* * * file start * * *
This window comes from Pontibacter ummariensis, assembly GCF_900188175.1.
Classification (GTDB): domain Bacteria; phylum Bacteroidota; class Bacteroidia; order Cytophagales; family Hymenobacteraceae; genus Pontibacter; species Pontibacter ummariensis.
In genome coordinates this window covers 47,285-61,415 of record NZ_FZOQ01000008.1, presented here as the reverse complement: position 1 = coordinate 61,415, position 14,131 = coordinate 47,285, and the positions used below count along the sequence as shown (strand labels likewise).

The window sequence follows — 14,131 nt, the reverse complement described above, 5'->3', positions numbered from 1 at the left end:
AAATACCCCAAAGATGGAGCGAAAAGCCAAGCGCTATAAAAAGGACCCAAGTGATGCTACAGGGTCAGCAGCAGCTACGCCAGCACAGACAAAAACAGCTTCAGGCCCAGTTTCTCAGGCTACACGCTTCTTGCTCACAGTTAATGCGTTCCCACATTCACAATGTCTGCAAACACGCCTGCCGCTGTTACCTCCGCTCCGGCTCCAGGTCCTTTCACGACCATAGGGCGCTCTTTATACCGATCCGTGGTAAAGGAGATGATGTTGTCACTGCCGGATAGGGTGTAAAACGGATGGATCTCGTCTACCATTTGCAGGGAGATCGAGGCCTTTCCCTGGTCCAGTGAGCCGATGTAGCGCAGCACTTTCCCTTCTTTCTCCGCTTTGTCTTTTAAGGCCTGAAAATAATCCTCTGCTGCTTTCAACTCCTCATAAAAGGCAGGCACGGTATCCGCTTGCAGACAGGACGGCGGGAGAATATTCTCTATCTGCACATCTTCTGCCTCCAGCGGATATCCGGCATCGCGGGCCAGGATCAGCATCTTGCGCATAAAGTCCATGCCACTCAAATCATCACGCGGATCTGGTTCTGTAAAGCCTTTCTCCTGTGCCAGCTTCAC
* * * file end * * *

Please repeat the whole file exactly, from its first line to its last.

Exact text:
This window comes from Pontibacter ummariensis, assembly GCF_900188175.1.
Classification (GTDB): domain Bacteria; phylum Bacteroidota; class Bacteroidia; order Cytophagales; family Hymenobacteraceae; genus Pontibacter; species Pontibacter ummariensis.
In genome coordinates this window covers 47,285-61,415 of record NZ_FZOQ01000008.1, presented here as the reverse complement: position 1 = coordinate 61,415, position 14,131 = coordinate 47,285, and the positions used below count along the sequence as shown (strand labels likewise).

The window sequence follows — 14,131 nt, the reverse complement described above, 5'->3', positions numbered from 1 at the left end:
AAATACCCCAAAGATGGAGCGAAAAGCCAAGCGCTATAAAAAGGACCCAAGTGATGCTACAGGGTCAGCAGCAGCTACGCCAGCACAGACAAAAACAGCTTCAGGCCCAGTTTCTCAGGCTACACGCTTCTTGCTCACAGTTAATGCGTTCCCACATTCACAATGTCTGCAAACACGCCTGCCGCTGTTACCTCCGCTCCGGCTCCAGGTCCTTTCACGACCATAGGGCGCTCTTTATACCGATCCGTGGTAAAGGAGATGATGTTGTCACTGCCGGATAGGGTGTAAAACGGATGGATCTCGTCTACCATTTGCAGGGAGATCGAGGCCTTTCCCTGGTCCAGTGAGCCGATGTAGCGCAGCACTTTCCCTTCTTTCTCCGCTTTGTCTTTTAAGGCCTGAAAATAATCCTCTGCTGCTTTCAACTCCTCATAAAAGGCAGGCACGGTATCCGCTTGCAGACAGGACGGCGGGAGAATATTCTCTATCTGCACATCTTCTGCCTCCAGCGGATATCCGGCATCGCGGGCCAGGATCAGCATCTTGCGCATAAAGTCCATGCCACTCAAATCATCACGCGGATCTGGTTCTGTAAAGCCTTTCTCCTGTGCCAGCTTCAC